On the first Saturday of spring break, when many EA students were starting to unwind from the busy semester, Jacob Viscusi '19 and Neera Raychaudhuri '20 were busy tackling complex mathematical problems.
The students attended the Pennsylvania and Delaware Section of the Mathematical Association of America regional conference with their math teacher Dr. Tom Goebeler.
After attending a series of talks, the student competition got underway. Jacob and Neera competed against seven other teams, each comprised of at least four college undergraduates. "Jacob and Neera worked on 15 written problems and solved enough to be one of the two teams in the final," explained Dr. Goebeler. "In the end, Jacob and Neera won the whole competition." Their competitors were students from local colleges, including Swarthmore and the University of Delaware.
"I now have huge bragging rights with my family," shared Neera.
"After winning the competition, a surreal feeling came over me, as what we had done began to sink in," said Jacob. "Just Neera and I up against seven teams each containing four or more college students. I didn't think we would place, let alone exit victorious!"
"The competition consisted of two rounds- a written part, where we were given problems to solve together in 45 minutes, and a lightning round," explained Neera. "There were a variety of geometry, algebra, calculus, trigonometry, and higher level math problems for the first round. The two teams who solved the most problems would moved on to the second round- the lightning round."
After winning the first round, the duo moved on to the lightning round. "This round was your typical buzzer situation, but we were only allowed to use mental math. These questions were simpler than the paper ones, involving probability or calculations such as multiplying two digit numbers and finding perimeters of objects," said Neera.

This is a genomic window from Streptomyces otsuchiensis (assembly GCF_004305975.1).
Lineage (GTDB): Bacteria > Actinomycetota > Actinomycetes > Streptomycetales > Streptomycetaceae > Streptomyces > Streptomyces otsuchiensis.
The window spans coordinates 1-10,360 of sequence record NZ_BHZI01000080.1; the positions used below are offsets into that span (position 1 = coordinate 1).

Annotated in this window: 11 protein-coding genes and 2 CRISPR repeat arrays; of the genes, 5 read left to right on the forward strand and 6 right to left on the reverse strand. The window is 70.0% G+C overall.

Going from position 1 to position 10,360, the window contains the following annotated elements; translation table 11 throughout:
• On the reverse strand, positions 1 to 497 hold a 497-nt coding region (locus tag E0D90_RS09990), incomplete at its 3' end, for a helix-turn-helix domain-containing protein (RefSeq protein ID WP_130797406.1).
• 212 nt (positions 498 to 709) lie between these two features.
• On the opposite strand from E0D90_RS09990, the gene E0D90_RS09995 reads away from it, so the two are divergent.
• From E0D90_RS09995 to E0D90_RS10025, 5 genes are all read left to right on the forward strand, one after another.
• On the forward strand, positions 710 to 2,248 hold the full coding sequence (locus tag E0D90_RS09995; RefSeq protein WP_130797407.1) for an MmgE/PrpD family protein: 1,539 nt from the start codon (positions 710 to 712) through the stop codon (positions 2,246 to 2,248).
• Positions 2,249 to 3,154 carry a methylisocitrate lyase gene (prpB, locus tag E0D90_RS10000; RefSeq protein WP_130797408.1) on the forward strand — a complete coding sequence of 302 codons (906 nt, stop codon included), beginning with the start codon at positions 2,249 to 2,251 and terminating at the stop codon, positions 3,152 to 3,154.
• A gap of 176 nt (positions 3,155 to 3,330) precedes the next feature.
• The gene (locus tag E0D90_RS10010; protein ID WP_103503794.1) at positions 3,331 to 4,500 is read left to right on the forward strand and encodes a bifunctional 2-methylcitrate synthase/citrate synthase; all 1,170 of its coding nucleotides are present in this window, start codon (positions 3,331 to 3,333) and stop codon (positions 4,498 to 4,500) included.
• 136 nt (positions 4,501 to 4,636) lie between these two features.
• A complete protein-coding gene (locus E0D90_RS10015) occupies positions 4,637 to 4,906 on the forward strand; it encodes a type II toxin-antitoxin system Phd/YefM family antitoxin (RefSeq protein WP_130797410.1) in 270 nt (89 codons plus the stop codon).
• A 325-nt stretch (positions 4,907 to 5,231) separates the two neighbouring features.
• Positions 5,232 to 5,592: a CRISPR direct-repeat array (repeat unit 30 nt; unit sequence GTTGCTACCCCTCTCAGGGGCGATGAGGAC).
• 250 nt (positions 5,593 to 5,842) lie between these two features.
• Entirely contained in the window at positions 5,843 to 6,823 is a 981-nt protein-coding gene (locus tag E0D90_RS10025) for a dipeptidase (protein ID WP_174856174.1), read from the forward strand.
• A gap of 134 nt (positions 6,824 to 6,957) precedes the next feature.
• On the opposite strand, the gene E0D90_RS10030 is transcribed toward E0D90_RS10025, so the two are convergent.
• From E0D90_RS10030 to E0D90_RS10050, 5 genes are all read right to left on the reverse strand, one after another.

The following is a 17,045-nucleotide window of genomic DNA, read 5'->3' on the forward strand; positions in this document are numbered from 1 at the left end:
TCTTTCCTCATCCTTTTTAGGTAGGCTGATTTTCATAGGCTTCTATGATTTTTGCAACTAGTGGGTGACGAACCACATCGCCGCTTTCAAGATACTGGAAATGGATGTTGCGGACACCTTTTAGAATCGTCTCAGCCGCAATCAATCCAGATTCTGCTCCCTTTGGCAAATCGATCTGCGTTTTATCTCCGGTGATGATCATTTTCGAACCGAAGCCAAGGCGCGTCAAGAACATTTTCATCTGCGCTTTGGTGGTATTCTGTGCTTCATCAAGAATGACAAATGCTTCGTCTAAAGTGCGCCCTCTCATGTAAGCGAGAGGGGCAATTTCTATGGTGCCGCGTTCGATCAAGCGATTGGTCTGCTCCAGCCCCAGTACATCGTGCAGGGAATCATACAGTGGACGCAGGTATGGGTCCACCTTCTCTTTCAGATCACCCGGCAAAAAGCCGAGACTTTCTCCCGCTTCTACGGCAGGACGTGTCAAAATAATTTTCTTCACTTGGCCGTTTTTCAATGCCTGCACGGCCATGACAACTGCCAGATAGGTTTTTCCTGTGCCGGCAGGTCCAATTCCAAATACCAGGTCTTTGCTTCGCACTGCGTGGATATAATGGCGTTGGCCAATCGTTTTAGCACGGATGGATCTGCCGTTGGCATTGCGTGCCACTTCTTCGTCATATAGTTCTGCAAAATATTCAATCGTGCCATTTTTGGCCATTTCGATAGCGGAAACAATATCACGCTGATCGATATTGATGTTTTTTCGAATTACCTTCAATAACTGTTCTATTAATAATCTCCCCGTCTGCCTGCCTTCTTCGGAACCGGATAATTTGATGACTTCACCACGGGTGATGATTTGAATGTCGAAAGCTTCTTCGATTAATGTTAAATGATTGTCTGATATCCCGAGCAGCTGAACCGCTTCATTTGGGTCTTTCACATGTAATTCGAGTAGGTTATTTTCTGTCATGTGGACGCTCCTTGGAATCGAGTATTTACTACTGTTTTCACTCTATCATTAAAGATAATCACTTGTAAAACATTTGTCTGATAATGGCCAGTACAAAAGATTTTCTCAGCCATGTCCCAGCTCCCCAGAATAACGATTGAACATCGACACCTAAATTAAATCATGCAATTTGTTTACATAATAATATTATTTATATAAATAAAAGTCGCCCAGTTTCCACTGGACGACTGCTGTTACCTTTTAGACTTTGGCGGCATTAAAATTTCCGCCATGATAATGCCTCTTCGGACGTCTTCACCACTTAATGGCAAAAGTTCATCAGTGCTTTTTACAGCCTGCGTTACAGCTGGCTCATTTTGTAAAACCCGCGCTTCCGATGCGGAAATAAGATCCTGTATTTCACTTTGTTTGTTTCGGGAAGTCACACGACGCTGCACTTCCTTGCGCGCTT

"Hearts racing all the while, we went on to successfully defeat the opposing team in the lightning round with a score of nine to six," explained Jacob.
During the last several years of the competition, EA has finished in first place three times.
"I was a little stunned because I didn't think that our team with two high schoolers would actually be able to win, but we did!" said Neera. "We are challenged in class on a daily basis, so we didn't panic when faced with hard problems in this contest. We were able to take all the challenges head-on."
"It really speaks to the quality of our program and commitment and hard work of our students that they can compete at that level," said Upper School math teacher Tom Goebeler.
"The higher level math courses at EA are an absolute pleasure," said Jacob. "Dr. Goebeler takes the time to ensure each student not only knows the material but thoroughly understands it. This deep understanding lays the foundation for an entire mathematical career, as the practice of mathematics is, more than anything else, a way of thinking. I am extremely grateful to have the opportunity to take such high-caliber courses so early in my scholastic process."
"Overall, I didn't really think that we were at a huge disadvantage skill-wise, because the math courses we are taking are college-level courses," said Neera. "I think that having a teacher like Dr. Goebeler, who is willing to teach almost any math course we ask for, even if it's only two students, encourages us to be inquisitive and to accelerate without the fear of running out of math to do. Winning against college students really shows how great of a teacher Dr. Goebeler is."
"Mathematics is a vast spectrum of problems and solutions, of questions and discoveries, and I think every person can find at least one type of problem they enjoy," observed Jacob.
The conference took place on Saturday, March 24 at Temple University.